The Bismarck, North Dakota school district has implemented a new, district-wide food allergy policy for the coming year. Evy Monzelowsky, a nurse who works with the school district, has the number of students with severe food allergies has skyrocketed since she began working there nine years ago.

The new policy includes training for staff members and procedures for emergencies involving children with severe allergies. A food allergy safety handbook will be introduced this fall.

The policy stops short of promising peanut-free schools, as other school districts have done. The reasoning, explains Monzelowsky, is that “We’re not going to promise anyone a peanut-free school building and campus because that would be something unattainable and kind of a false promise.” Instead, the food policies will be driven by each student’s needs. “Not everyone with a nut allergy needs exactly the same accommodations … we want the physician to direct that from the beginning,” said Monzelowsky.

In the lower grades, classroom parents will be directed not to send snacks containing an allergen that affects one of their child’s classmates, along with a list of safe snacks. In the older grades, teachers are expected to help students with food allergies learn to read labels and understand the possibility of exposure. Snacks with nuts will be allowed, but there will be special areas where they may be eaten, and students will be shown how to clean the space thoroughly after eating to avoid exposing students with severe allergies. “Part of our job in schools is to … allow a more realistic environment for them (older students with severe food allergies),” Monzelowsky explained. The policy gives students more responsibility as they grow older so that “By the time they come to middle school, they’ll have a better way of handling real life.”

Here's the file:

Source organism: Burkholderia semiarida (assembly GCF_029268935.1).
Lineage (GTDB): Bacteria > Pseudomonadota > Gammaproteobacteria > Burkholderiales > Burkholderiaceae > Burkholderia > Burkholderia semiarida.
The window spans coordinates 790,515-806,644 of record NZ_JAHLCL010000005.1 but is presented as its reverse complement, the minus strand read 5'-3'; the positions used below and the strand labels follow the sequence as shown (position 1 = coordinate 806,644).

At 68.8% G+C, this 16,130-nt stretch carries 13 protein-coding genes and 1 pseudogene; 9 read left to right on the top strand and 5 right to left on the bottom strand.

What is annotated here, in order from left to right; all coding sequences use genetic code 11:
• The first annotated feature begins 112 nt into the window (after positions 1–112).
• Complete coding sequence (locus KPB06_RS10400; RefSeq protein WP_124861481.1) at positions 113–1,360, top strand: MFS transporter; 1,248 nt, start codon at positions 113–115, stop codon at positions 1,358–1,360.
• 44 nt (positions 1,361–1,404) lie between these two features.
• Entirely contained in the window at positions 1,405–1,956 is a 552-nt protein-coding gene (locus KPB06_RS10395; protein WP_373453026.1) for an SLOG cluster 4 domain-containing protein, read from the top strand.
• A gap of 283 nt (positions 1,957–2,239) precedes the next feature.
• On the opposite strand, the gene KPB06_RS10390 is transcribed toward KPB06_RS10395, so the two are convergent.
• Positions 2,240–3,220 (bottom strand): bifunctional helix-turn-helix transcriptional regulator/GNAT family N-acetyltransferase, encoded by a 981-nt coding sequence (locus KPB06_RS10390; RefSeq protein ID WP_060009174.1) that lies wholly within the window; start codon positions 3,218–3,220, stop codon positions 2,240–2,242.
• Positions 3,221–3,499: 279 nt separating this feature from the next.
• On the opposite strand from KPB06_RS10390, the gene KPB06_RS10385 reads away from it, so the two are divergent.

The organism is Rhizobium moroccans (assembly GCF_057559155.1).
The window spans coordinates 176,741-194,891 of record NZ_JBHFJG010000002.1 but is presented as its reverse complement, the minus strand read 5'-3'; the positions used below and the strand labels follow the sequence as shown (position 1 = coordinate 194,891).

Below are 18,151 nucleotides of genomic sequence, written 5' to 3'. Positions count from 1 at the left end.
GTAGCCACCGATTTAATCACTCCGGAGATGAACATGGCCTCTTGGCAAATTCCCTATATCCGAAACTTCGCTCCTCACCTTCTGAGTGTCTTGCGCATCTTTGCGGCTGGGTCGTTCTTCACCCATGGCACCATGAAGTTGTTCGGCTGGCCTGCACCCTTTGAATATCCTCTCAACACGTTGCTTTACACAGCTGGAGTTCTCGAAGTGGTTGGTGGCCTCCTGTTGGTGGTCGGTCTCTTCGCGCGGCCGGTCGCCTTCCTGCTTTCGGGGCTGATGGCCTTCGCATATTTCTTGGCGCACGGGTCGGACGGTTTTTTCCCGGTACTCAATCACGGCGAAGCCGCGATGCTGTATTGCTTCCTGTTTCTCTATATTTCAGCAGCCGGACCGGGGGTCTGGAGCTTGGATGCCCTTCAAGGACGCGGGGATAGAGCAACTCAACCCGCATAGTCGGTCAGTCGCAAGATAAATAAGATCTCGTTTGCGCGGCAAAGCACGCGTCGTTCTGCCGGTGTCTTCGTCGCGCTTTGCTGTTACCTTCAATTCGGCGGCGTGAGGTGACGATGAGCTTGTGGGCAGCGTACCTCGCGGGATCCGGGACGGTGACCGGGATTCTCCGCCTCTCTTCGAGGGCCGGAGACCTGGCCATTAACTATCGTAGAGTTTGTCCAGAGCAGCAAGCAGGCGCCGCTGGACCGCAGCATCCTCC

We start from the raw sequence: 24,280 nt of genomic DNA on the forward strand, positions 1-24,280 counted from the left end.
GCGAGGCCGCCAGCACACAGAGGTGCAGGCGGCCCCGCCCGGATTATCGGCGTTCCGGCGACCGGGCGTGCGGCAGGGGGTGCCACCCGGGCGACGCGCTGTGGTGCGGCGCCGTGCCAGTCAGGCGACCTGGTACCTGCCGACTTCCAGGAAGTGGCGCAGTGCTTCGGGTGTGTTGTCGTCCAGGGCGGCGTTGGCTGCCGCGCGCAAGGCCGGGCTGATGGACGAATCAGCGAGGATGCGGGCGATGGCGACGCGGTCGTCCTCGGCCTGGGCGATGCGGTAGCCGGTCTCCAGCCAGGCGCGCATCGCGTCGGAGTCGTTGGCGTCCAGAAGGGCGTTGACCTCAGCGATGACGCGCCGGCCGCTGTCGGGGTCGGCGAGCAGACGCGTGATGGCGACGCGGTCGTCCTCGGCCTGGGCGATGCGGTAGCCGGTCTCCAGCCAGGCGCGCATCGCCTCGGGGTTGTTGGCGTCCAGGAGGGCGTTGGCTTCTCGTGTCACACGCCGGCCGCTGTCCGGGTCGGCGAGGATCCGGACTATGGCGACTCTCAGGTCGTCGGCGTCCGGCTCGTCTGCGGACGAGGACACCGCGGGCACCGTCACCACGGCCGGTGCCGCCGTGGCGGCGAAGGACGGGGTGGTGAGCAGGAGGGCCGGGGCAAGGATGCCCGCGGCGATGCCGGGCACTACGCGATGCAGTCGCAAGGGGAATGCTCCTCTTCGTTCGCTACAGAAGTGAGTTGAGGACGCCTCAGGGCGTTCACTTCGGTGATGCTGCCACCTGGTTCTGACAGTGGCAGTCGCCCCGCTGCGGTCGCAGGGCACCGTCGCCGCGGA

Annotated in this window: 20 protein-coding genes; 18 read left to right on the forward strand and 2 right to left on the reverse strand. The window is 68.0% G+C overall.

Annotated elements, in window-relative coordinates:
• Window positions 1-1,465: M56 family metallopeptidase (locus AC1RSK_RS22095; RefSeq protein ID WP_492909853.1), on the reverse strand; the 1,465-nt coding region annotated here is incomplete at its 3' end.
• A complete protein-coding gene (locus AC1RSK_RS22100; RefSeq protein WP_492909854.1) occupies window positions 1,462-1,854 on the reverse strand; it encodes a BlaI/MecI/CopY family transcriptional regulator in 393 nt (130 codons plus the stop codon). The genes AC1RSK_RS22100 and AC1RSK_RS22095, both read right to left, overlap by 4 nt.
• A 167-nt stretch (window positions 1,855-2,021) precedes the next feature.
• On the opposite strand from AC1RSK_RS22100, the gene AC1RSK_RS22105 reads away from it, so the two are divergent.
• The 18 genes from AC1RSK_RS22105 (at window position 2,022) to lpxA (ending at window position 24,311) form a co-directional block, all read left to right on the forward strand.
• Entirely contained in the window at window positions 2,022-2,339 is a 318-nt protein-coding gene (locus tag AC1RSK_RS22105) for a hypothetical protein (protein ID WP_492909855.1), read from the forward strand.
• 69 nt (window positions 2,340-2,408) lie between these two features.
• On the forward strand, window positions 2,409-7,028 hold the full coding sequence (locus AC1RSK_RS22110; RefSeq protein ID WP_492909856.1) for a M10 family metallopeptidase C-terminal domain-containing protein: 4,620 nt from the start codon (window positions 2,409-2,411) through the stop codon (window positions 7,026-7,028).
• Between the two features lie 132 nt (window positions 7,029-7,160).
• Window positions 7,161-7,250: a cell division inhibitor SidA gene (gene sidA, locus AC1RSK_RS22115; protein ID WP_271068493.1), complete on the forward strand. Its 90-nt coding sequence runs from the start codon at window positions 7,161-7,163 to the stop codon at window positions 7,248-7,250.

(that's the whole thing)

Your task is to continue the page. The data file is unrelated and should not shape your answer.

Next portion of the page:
Students Affected By Food Allergies

Five-year-old student Gavin Kutzer is one Bismarck student with a severe tree nut allergy. His mother Angie has already met with school administrators and her child’s teachers to develop a safety plan. Thankfully, Gavin is aware of his allergy – a year ago, he had a scary experience involving cashews – and knows to turn down snacks that may have nuts. Angie explains “If you were to hand him a candy bar, he would say, ‘Mom, are there nuts in this?’ and he wouldn’t eat it until I OK’d it. He’s really good about it. He remembers how horrible it was.” While Kutzer still worries about sending her son to kindergarten, she says she’s happy with the district’s new policies.”I’m going to be nervous just because I’m always nervous for him, but I feel like his school has it covered now,” she commented.

Leave a Reply

Your email address will not be published. Required fields are marked

{"email":"Email address invalid","url":"Website address invalid","required":"Required field missing"}